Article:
So far, the number of producers in North America regularly using Cross Slot openers makes for a very exclusive club. Joel Eaton, who farms near Meadow Lake, Sask., placed an order with the company late in 2009 for a set. That will make him only the second Canadian to own one of these systems.
He plans to retrofit a 30-foot Flexi-Coil 6000 airseeder. Installing Cross Slots onto the Flexi-Coil frame was the cheapest way to build a drill with the New Zealand-built openers. Eaton chose the 6000 for its heavy frame. That extra strength is necessary to support the beefy Cross Slot openers, which weigh in at 250 pounds each.
What prompted him to opt for Cross Slots? “A lot of it was quality,” he says. The ability of the New Zealand openers to deal with residue and increase seeding speed were also prime factors in his decision, along with the Cross Slot’s reputation for very low soil disturbance.
When asked if price, at $4,400 per opener, was a stumbling block, Eaton says, “It was and it wasn’t. It’s going to cost me a little bit over $200,000.” But when he looked at outfitting a new North American seeder equipped the way he wanted, he says it was going to cost about $180,000. That was a price difference he could live with. The Cross Slot openers also give him flexibility to use granular, liquid or NH3 fertilizer without making significant changes.
Cliff Merchant, a producer in Alberta’s Peace region, is the only Prairie producer with experience using Cross Slot openers. He, too, retrofitted a 30-foot Flexi-Coil 6000. “I’m really, really happy with them so far,” he says. “They’re doing what I hoped they would do. The one big factor that turned me onto them was, in our type of heavy clay soil when you disturb it, it would open up and wouldn’t close properly. Cross Slot has a different mode of operation.”
And Merchant has found they handle heavy residue well. “It has a 22-inch coulter disc,” he says. That disc is going deeper than the blades on the openers, so cuts into the hardpan. “And it cuts your straw a lot better. You don’t have any hair-pinning issues.”
He is impressed with the Cross Slots’ ability to penetrate tough soils, too. He has used them to seed directly into grass sod without any difficulty.
Installing the openers onto his seeder frame wasn’t difficult. Most growers could do it, Merchant says. Because each opener weighs 250 pounds, you have to be set up to lift them into place, he says. His are set on 10-inch row spacings. So far, his retrofitted Flexi-Coil has logged about 3,300 acres, and all without problems.
The company claims Cross Slots will work properly at field speeds of up to 10 m. p. h. Jack Wolf of Uniontown, Washington, says that’s no exaggeration. He regularly uses his at a speed of 7.5 m. p. h.
Wolf, who is also a U. S. distributor of the openers, says he has used them on his Washington farm since 1998. He claims the seed openers have consistently performed well when establishing crops at that speed. He has used them for cereals, oilseeds and even some large-seeded crops like corn.
But because of the very heavy weight of the openers, he adds, horsepower requirements go up substantially over North American designs, making a Cross Slot seeder a very heavy pull. But, he notes, part of that heavier pull comes from the higher ground speed, which would increase the force required to pull any opener.
When it comes to maintenance, Wolf says the disc and the opener blades are normal wear items that will eventually need replacement. But assessing their working life depends on what kind of soil they will be used in. He estimates his disc blades are averaging about 5,000 acres, while the knives last about 3,500.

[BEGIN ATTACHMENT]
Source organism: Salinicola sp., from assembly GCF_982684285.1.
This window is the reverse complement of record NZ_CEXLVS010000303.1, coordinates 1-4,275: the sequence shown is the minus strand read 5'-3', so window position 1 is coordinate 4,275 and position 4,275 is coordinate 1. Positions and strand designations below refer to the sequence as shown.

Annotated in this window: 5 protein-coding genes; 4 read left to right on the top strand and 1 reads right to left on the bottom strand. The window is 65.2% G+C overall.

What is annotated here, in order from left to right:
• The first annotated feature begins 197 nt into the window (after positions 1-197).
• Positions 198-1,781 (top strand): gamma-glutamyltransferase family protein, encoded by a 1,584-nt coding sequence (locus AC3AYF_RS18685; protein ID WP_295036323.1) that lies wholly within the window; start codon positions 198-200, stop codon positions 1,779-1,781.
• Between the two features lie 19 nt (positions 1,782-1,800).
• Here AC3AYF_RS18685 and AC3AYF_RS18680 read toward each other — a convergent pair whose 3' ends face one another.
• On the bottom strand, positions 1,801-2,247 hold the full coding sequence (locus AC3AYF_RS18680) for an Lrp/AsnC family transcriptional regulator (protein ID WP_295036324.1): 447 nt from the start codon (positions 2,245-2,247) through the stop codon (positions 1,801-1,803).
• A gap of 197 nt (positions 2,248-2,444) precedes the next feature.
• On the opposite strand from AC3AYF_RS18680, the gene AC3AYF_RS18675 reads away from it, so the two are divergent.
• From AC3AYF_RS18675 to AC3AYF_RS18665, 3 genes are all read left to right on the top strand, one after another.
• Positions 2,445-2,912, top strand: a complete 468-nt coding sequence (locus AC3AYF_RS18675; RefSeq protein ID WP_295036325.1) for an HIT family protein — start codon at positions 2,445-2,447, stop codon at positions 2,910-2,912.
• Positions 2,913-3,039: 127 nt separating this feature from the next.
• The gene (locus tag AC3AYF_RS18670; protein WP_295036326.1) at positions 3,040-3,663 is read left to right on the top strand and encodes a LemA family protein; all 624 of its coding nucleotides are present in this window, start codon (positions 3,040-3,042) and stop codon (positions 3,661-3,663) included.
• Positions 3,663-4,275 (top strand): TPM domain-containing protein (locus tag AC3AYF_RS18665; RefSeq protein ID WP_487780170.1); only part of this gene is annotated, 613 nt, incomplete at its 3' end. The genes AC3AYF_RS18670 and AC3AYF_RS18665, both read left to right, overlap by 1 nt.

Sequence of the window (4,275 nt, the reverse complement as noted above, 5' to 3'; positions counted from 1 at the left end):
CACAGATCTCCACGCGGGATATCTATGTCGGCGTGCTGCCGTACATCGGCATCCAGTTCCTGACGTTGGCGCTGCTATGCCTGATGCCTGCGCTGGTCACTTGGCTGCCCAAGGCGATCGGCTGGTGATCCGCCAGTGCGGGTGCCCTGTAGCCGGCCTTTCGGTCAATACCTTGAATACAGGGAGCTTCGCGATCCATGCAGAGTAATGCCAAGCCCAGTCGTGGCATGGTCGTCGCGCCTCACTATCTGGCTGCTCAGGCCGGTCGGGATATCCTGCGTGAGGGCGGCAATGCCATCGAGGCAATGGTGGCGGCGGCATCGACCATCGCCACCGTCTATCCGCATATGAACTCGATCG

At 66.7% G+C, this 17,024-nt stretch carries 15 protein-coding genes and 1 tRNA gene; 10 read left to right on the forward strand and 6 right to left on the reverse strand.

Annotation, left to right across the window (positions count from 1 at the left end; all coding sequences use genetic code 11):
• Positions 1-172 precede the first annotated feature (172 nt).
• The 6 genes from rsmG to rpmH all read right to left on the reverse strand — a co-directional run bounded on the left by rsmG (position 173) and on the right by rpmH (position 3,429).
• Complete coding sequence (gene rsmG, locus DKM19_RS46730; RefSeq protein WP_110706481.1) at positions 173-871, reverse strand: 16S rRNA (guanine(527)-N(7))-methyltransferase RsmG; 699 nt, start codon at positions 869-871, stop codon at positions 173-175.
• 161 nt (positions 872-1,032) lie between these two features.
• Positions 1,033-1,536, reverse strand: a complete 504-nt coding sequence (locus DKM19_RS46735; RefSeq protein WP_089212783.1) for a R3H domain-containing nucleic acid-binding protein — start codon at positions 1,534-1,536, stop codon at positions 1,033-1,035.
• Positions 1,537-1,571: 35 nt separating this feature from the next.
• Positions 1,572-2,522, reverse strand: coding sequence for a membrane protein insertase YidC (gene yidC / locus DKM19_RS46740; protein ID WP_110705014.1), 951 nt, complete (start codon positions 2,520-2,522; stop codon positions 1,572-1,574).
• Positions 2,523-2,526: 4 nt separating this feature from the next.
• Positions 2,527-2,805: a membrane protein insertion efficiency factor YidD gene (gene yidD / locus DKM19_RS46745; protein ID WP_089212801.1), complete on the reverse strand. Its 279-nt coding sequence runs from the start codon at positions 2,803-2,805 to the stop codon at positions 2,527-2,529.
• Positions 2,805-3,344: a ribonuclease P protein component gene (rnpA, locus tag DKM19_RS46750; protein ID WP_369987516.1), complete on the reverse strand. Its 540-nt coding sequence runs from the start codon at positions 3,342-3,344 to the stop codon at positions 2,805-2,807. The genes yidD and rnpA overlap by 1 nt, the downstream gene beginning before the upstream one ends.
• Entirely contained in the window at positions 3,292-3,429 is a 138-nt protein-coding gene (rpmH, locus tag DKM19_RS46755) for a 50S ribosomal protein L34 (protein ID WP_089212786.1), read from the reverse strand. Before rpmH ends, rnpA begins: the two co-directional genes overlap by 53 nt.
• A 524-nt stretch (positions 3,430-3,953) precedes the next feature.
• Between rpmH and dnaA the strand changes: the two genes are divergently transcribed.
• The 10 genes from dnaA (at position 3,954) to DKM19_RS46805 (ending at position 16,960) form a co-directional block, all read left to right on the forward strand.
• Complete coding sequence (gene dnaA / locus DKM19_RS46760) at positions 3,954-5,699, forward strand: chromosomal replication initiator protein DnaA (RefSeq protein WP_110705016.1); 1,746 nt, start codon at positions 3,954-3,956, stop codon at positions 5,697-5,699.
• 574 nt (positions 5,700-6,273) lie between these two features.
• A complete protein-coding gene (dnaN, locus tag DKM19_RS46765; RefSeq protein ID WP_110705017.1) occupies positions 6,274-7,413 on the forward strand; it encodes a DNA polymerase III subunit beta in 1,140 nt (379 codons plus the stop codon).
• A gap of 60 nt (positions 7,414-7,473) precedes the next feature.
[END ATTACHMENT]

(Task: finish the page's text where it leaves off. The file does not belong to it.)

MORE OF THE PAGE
That lifespan of “consumable” parts means many large-scale Prairie growers wouldn’t be able to make it through one seeding season without stopping to overhaul openers. Wolf has calculated the cost of replacing these wear parts runs about US$1.50 per acre on the clay-loam soils he farms.
The company’s fact sheet values the cost of replacing these parts at US$2 to $3 per acre based on testing in New Zealand. But, it adds, “In high clay content soils this cost may be halved and in abrasive soils it may be doubled.” Wolf’s experience is right in line with that estimate. With the variable nature of Prairie soils, wear rates and operating costs would likely vary considerably between farms.
According to Wolf, the company will include some replacement parts with the initial shipment of a retrofit kit. But many replacement parts are commonly available in Canada and the U. S. from a variety of suppliers. “The hydraulics are Parker. You can order Parker parts. As well, the bearings are off the shelf,” he says. “As for the consumables, you want to have a few of those on hand.” They will need to come directly from Baker No-Tillage.
On one occasion, Wolf had to air freight a replacement electronic part from New Zealand. It arrived in only two days and the shipping cost was US$50. However, the company has just moved to improve parts availability in North America.
Gavin Porter, who runs Baker No-Tillage USA, says this branch of the company has just set up a parts warehousing operation in Pullman, Washington, which should greatly improve access to parts and service.
“It’s only the parts that go in the ground that wear out. Everything else is pretty robust,” says Porter. “Your blade, discs and scrapers are the three main components. At the end of each season, those are the parts producers need to check.”
There seems to be no doubt the Cross Slot openers offer impressive capabilities. The question for producers considering the technology, though, is whether or not those features, and their associated costs, offer advantages in their own farming operations.